From the outset, fissures began to emerge in the opera company, some musical, some personal, some political. Commentators did not fail to see links with the financial meltdown. Thus, Giuseppe Riva, the Modenese representative in London, wrote in the wake of the crash, “May the South Sea directors be impaled—they who have ruined all my friends, and I fear greatly will have in consequence ruined the Academy.” In 1721, Riva observed that “The Academy of Music is descending into a kind of South Sea Company. The fondness for faction, which is characteristic of this nation and the gossiping of the caterwaulers have brought things to a state of collapse.” He exaggerated a little, but not too extravagantly; Chandos did have to make severe cuts to his musical staff, as a result of the terrible situation that had produced “overwhelming confusion and losses for honourable men.” It was widely known that Gay had lost most of what he had earned by his poems. Riva reported more optimistically in January 1721 that the opera house was “always full at half guinea a ticket, that is to say at twice the normal cost.” This referred to performances of beautiful works by Bononcini (Astarte) and Handel (Radamisto). Not all the offerings were of quite this quality.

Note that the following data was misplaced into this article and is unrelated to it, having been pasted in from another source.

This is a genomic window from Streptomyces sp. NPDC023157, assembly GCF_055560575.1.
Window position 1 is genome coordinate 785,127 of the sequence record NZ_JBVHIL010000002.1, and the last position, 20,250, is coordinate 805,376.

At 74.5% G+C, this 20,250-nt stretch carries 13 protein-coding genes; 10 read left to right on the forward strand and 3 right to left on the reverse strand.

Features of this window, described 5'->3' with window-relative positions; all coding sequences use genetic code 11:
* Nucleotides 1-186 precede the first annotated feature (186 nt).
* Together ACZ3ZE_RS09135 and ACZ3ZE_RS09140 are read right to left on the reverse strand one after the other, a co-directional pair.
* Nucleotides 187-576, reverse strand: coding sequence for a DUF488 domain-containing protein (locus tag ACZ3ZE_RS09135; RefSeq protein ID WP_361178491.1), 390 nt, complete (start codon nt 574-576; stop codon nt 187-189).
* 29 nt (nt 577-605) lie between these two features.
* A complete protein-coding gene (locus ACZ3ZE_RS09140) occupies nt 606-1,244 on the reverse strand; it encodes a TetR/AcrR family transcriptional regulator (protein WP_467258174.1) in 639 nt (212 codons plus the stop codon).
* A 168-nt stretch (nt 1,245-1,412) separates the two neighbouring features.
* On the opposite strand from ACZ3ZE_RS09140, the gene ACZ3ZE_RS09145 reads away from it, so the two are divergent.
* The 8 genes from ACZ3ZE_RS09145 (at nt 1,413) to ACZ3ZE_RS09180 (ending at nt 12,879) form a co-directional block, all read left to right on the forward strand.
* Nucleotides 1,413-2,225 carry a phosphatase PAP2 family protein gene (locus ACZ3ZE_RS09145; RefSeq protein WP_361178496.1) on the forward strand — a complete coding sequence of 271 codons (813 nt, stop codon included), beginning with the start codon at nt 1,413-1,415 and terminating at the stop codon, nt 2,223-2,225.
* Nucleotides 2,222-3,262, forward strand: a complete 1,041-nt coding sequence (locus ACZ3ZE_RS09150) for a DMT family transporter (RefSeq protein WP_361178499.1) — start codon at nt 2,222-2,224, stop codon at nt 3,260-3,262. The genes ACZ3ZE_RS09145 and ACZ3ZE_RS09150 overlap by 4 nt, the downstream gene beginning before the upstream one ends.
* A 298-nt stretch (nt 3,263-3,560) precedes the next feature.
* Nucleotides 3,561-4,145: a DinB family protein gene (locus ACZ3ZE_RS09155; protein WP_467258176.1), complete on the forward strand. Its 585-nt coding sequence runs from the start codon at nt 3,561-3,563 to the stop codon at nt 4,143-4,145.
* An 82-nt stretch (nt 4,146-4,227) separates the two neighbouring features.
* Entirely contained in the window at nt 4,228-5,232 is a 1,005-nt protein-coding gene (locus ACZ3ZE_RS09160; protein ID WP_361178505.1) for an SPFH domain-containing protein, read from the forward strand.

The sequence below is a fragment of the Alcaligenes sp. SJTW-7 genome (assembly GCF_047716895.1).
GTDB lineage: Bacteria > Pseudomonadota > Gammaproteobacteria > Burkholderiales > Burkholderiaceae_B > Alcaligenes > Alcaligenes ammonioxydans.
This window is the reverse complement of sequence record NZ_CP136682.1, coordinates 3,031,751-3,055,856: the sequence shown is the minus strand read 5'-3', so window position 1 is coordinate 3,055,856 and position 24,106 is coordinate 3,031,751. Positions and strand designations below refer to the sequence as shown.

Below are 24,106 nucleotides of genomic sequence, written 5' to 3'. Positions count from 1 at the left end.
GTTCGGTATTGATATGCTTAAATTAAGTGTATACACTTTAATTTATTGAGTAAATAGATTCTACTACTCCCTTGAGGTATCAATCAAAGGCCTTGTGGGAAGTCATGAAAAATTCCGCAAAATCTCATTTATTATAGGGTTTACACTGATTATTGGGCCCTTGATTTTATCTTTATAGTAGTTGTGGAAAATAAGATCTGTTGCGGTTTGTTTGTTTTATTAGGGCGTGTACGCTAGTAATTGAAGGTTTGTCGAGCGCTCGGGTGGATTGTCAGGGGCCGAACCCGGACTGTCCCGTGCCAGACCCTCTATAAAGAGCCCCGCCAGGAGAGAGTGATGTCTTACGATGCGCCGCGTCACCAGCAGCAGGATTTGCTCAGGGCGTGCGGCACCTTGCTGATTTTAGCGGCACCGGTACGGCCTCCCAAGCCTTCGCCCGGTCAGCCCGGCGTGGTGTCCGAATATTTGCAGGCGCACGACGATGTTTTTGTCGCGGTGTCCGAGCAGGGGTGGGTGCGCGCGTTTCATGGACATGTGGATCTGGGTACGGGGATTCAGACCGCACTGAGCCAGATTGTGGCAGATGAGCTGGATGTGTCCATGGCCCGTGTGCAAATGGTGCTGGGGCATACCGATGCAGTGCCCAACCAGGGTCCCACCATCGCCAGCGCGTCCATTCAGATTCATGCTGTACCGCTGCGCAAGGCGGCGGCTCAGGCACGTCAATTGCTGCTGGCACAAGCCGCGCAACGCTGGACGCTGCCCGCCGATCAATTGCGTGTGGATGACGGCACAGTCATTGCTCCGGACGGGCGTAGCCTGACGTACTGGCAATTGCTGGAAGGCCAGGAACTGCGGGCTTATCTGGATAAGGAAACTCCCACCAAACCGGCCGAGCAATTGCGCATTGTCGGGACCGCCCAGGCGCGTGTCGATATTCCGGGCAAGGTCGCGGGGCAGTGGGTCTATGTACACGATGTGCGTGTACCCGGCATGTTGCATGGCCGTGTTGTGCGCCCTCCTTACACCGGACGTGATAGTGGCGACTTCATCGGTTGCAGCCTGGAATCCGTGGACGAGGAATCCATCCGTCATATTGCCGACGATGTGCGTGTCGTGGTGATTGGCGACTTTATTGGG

Even when the crisis passed, finances remained a problem at the Haymarket. Calls were made to subscribers at regular intervals, usually a demand at 5%, which would require a payment of £10 from most subscribers. Opera is of course an expensive art form at the best of times, and the overheads were high, leaving aside the astronomic salaries paid. It probably did not help that Heidegger was engaged in managing two separate enterprises on the same site, which must have drained the time and resources he devoted to the upkeep of the operatic space. As for the factious spirit that Riva described, this was natural in a company whose talents were matched by their temperamental nature. Handel’s fiery outbursts are well documented, while Bonononci had a record of bitter disputes in Vienna, where he was said to have displayed “an insolent temper.”
Equally, Senesino, Cuzzoni and Faustina were all noted for their prickly response to any perceived slight, and their huge earnings gave them more freedom to create scenes—which they gladly took. The alleged fisticuffs on stage between the rival queens in 1727 may not have happened in quite the way it is usually reported, and it was obviously not a typical occurrence: but it does reflect tensions that can be detected from other evidence. Bad blood also existed between the partisans of individual performers. Thus in 1723, the arrival of Cuzzoni as the new leading lady prompted “very great Debates, and warm Speeches” among the directors. A year later, newspapers reported “a civil Broil” among subscribers at a rehearsal of an opera by Attilio Ariosto, the third member of the house composing team, which ”turn’d all the Harmony into Discord.” The quarrel was believed to have been caused by an affront that Anastasia Robinson had received from Senesino. thus galvanising partisan feelings on either side. Ominously, the story went on, “if these Dissensions do not cease, it is thought Opera Stock will fall.” So, in time, it did.